2. Gently pull or cut the root mass into smaller clumps with 3 to 5 growth buds each. Discard the old woody center section.
  3. Prepare planting holes and enrich soil with organic matter. Set divisions in holes with the crown barely covered by soil.
  4. Water well and shelter from direct overhead sun until the transplant reestablishes.

Dividing overgrown Coral Bells keeps these perennials looking their best.

Additionally, you can also expand your color palette by propagating different named cultivars in the same area. Be sure to share divisions with your gardening friends, too.

Planting Tips for Coral Bells Plant

Learning how to properly cultivate and care for these charming plants is important, so grab your pen and paper and make sure to take note of some essential tips on planting one from this point forward.

The following planting tips can hep ensure that your coral bell plant stays healthy and flourishes.

Best Growing Conditions for Coral Bells Plant

Native to woodlands and prairies, Coral Bells naturally thrive in organically rich, medium moisture and well-draining soil.4

The soil should be slightly acidic with a pH between 6.0 to 7.0. You can improve drainage in clay soils by mixing in compost or other organic matter then mulch your plants to conserve soil moisture and protect their shallow roots.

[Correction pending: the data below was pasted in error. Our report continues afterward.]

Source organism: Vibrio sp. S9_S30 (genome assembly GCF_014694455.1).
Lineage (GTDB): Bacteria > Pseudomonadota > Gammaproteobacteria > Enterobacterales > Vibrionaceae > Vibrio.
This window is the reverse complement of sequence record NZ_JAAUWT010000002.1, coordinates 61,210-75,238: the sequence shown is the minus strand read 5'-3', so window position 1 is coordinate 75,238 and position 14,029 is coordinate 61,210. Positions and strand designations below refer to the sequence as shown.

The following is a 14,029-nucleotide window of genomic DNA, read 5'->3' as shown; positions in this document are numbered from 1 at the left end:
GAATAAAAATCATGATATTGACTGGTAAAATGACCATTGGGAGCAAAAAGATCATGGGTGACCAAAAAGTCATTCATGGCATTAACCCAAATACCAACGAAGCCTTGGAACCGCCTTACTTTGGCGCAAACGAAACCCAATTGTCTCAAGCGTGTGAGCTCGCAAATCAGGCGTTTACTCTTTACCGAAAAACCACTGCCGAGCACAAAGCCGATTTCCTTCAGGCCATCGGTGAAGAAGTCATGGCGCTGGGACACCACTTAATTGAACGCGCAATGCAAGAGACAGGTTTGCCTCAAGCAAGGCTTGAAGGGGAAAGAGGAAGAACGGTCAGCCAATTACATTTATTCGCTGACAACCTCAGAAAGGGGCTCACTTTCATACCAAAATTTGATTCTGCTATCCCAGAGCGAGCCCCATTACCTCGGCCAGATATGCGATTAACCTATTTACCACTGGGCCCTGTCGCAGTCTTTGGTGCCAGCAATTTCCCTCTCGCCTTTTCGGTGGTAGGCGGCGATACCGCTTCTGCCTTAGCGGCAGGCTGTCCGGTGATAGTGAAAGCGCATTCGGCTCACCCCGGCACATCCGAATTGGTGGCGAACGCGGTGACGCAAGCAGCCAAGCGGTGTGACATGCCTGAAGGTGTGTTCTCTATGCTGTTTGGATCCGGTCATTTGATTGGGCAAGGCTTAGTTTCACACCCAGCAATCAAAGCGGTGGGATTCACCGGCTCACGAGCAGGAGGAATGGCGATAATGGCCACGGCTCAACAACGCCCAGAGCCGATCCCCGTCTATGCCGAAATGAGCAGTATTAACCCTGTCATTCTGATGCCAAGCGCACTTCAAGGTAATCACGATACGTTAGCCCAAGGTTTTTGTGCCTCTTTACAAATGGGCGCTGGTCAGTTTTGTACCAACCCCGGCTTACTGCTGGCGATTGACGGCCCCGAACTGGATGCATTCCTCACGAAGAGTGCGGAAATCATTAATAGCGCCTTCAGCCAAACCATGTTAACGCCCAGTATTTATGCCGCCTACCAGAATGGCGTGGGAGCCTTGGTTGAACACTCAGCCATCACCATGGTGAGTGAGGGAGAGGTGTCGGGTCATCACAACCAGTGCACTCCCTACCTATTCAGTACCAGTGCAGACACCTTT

Established Coral Bells can tolerate some drought but grow best with decent moisture in the soil.

How Much Sunlight Does Coral Bell Need Each Day?

Coral Bells prefer partial to full shade in hot climates but they can also tolerate full sun in cooler areas.4

When adding these charmers to your yard, look for a partially shaded spot. Dappled sunlight filtering through trees is ideal. Morning sun with afternoon shade works well in many regions too.

Partially shaded coral bells plant with some coral bells leaves bathe in sunlight.

(Image: David J. Stang8)

Although some sun-tolerant hybrids can handle a few hours of direct sun, most Coral Bells prefer shade. Their shallow roots make adequate moisture critical as well.

Areas near downspouts or leaky hoses create suitable microclimates for Coral Bells. Therefore, plant them along foundations or under the filtered light of tall trees.